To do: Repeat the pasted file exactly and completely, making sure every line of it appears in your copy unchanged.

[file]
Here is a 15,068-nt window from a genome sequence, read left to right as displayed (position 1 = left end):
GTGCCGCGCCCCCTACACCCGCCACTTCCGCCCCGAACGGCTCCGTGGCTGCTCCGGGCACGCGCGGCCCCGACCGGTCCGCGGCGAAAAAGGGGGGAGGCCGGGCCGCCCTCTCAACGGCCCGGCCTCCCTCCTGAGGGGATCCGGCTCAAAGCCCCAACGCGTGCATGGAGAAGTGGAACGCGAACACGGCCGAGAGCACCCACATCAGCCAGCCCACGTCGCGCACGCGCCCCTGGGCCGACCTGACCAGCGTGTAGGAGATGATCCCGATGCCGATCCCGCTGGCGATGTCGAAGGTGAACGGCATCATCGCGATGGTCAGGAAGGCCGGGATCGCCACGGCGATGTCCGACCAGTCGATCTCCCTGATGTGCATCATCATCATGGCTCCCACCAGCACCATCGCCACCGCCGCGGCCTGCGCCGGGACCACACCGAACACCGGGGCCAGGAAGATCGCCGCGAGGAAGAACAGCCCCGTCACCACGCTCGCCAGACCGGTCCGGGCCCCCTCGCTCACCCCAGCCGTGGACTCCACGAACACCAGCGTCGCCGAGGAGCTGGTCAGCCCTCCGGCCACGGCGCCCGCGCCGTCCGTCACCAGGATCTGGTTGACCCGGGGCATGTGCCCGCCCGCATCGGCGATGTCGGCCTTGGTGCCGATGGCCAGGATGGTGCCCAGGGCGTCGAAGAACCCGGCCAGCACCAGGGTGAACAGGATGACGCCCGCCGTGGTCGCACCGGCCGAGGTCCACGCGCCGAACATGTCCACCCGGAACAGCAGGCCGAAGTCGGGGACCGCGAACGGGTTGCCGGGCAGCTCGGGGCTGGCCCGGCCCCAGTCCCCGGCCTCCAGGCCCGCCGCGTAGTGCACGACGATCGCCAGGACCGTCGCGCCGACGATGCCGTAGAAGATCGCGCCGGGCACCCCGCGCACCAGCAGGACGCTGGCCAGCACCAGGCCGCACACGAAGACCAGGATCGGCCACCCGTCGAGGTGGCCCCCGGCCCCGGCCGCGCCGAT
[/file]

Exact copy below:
Here is a 15,068-nt window from a genome sequence, read left to right as displayed (position 1 = left end):
GTGCCGCGCCCCCTACACCCGCCACTTCCGCCCCGAACGGCTCCGTGGCTGCTCCGGGCACGCGCGGCCCCGACCGGTCCGCGGCGAAAAAGGGGGGAGGCCGGGCCGCCCTCTCAACGGCCCGGCCTCCCTCCTGAGGGGATCCGGCTCAAAGCCCCAACGCGTGCATGGAGAAGTGGAACGCGAACACGGCCGAGAGCACCCACATCAGCCAGCCCACGTCGCGCACGCGCCCCTGGGCCGACCTGACCAGCGTGTAGGAGATGATCCCGATGCCGATCCCGCTGGCGATGTCGAAGGTGAACGGCATCATCGCGATGGTCAGGAAGGCCGGGATCGCCACGGCGATGTCCGACCAGTCGATCTCCCTGATGTGCATCATCATCATGGCTCCCACCAGCACCATCGCCACCGCCGCGGCCTGCGCCGGGACCACACCGAACACCGGGGCCAGGAAGATCGCCGCGAGGAAGAACAGCCCCGTCACCACGCTCGCCAGACCGGTCCGGGCCCCCTCGCTCACCCCAGCCGTGGACTCCACGAACACCAGCGTCGCCGAGGAGCTGGTCAGCCCTCCGGCCACGGCGCCCGCGCCGTCCGTCACCAGGATCTGGTTGACCCGGGGCATGTGCCCGCCCGCATCGGCGATGTCGGCCTTGGTGCCGATGGCCAGGATGGTGCCCAGGGCGTCGAAGAACCCGGCCAGCACCAGGGTGAACAGGATGACGCCCGCCGTGGTCGCACCGGCCGAGGTCCACGCGCCGAACATGTCCACCCGGAACAGCAGGCCGAAGTCGGGGACCGCGAACGGGTTGCCGGGCAGCTCGGGGCTGGCCCGGCCCCAGTCCCCGGCCTCCAGGCCCGCCGCGTAGTGCACGACGATCGCCAGGACCGTCGCGCCGACGATGCCGTAGAAGATCGCGCCGGGCACCCCGCGCACCAGCAGGACGCTGGCCAGCACCAGGCCGCACACGAAGACCAGGATCGGCCACCCGTCGAGGTGGCCCCCGGCCCCGGCCGCGCCGAT